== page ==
“We need to work with the US, but we need to work not for our allies,” he said. “I think it’s very, very important that we learn the lessons of the 2003 Iraq war, because Britain’s national interest often coincides with America’s national interest, but not always. We need a prime minister that’s willing to say no when appropriate, and that’s what I’ll do.”

Miliband then — rather hyperbolically — seized credit for the White House’s decision not to bomb Syria in 2013, claiming that his opposition to military action influenced the vote in the British parliament, which in turn influenced President Obama.

By contrast, when Prime Minister David Cameron visited the White House in January, journalists asked whether the President called his opposite number "bro," as Cameron himself had suggested. Obama stepped up to the plate.

"Put simply, David is a great friend," he said. “He is one of my closest and most trusted partners in the world… Great Britain is our indispensable partner, and David has been personally an outstanding partner — and I thank you for your friendship."

When viewed in the light of the geopolitical reality, however, the President’s praise rings differently. A secret document drawn up in April to brief the US Senate and House of Representatives on the impact of the UK election revealed a harder truth: "The UK may not be viewed as centrally relevant to the United States in all of the issues and relations considered a priority on the US agenda."

For those still smarting from the Iraq debacle, when smaller Britain was derided as the America’s foreign policy "poodle," London’s nuclear dependency on Washington is troubling. For the British Government, however, Trident assures the UK of both a seat at the top table and an added dimension of security in an uncertain world — even if ministers must gamble that the Special Relationship will be more reliable than the prospect of nuclear war.
 

jamahir

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SpaceX may launch first Starship trip to Mars in next 4 years, says Elon Musk

SpaceX founder and CEO Elon Musk said that his company is on track to launch its first uncrewed mission to Mars in less than four years from now.



India Today Web Desk
New Delhi October 19, 2020UPDATED: October 19, 2020 09:51 IST


SpaceX founder and CEO Elon Musk. (Photo: Reuters)

SpaceX is on track to launch its first uncrewed mission to Mars in less than four years from now, the private spaceflight company's founder and CEO Elon Musk said on Friday.

"I think we have a fighting chance of making that second Mars transfer window," Space.com quoted Elon Musk as saying during a discussion at the International Mars Society Convention.

By "window", Elon Musk was referring to the Mars launch opportunity in 2024.

The opportunity to launch a mission to Mars comes every 26 months, the report in Space.com said. After Nasa, China and the United Arab Emirates (UAE) launched missions to Mars in July this year, the next "window" is set to open in 2022.

Musk was further quoted as saying as that SpaceX "would maybe have a shot of sending or trying to send something to Mars in three years," if the mission timings didn't depend on the "orbital mechanics that call for Mars launches every 26 months".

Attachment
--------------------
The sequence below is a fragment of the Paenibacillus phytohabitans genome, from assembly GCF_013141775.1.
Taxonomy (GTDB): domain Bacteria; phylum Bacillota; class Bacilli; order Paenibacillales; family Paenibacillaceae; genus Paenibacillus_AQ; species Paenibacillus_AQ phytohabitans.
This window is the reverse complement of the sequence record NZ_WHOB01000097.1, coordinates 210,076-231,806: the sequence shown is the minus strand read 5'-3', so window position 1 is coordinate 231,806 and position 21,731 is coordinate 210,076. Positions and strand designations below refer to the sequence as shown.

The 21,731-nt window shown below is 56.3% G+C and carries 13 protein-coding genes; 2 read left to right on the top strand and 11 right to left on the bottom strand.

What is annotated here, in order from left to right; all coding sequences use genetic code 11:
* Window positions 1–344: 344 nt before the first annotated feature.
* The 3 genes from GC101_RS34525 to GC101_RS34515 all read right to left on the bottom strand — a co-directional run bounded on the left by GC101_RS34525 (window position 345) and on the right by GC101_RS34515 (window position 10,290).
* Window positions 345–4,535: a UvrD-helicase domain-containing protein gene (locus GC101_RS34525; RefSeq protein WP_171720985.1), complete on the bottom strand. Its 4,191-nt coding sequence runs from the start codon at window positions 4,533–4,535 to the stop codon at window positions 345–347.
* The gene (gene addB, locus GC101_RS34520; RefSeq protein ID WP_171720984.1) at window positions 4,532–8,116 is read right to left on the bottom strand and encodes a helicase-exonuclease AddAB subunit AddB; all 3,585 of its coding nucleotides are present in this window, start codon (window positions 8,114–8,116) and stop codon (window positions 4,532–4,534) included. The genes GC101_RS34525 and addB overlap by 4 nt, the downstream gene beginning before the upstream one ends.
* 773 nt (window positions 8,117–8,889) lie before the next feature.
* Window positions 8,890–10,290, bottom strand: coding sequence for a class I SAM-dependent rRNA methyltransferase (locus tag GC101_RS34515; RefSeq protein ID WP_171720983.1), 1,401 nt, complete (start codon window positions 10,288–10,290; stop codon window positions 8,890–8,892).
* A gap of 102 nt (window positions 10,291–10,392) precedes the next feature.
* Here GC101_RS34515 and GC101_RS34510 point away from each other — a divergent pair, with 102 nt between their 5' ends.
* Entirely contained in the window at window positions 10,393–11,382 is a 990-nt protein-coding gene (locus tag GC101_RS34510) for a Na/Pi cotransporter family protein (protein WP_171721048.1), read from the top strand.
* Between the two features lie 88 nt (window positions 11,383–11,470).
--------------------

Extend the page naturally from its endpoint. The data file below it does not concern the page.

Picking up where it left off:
"Earth and Mars won't be in the best position...But the window is four years away, because of them being in different parts of the solar system," he said.

LAUNCH TO MARS ON STARSHIP

SpaceX will launch its first uncrewed mission to Mars on its massive Starship rocket.

Starship is a "reusable rocket-and-spacecraft combo" which is being developed at the company's South Texas facility, the report said.

The report further said, "SpaceX is also planning to use Starship for missions to the Moon starting in 2022, as well as point-to-point trips around the Earth."

PLANS TO BUILD A MARS BASE?

Elon Musk has believed that human beings "need to establish a permanent and self-sustaining presence on Mars to ensure "the continuance of consciousness as we know it"" - just in case, some nuclear war or asteroid strike leave Earth uninhabitable, the report said.

However, Musk's SpaceX doesn't have any plans to build a Mars base.

"As a transportation company, its only goal is to ferry cargo [and humans] to and from the red planet, facilitating the development of someone else's Mars base," the report said.

Mars Society founder Robert Zubrin was quoted as saying: "SpaceX is taking on the biggest single challenge, which is the transportation system. There's all sorts of other systems that are going to be needed."

ELON MUSK's SPACEX

SpaceX launched two Americans toward orbit from Florida on Saturday in a mission that marks the first spaceflight of NASA astronauts from U.S. soil in nine years.

SpaceX is also preparing another Starship prototype -- SN8 -- for a 12-mile-high (20 kilometers) test flight in the future.

Moreover, in 2024, Nasa astronauts will return to the Moon under the Artemis program.

Nasa selected SpaceX to build a Starship Lunar Lander for the agency's Artemis program which aims to send the first woman and next man to the moon's surface in 2024.

Also, Nasa said that its four astronauts are set to launch to the space station on SpaceX’s Crew Dragon spacecraft and Falcon 9 rocket. The launch is targeted for early-to-mid November and the four astronauts are set to return in spring 2021.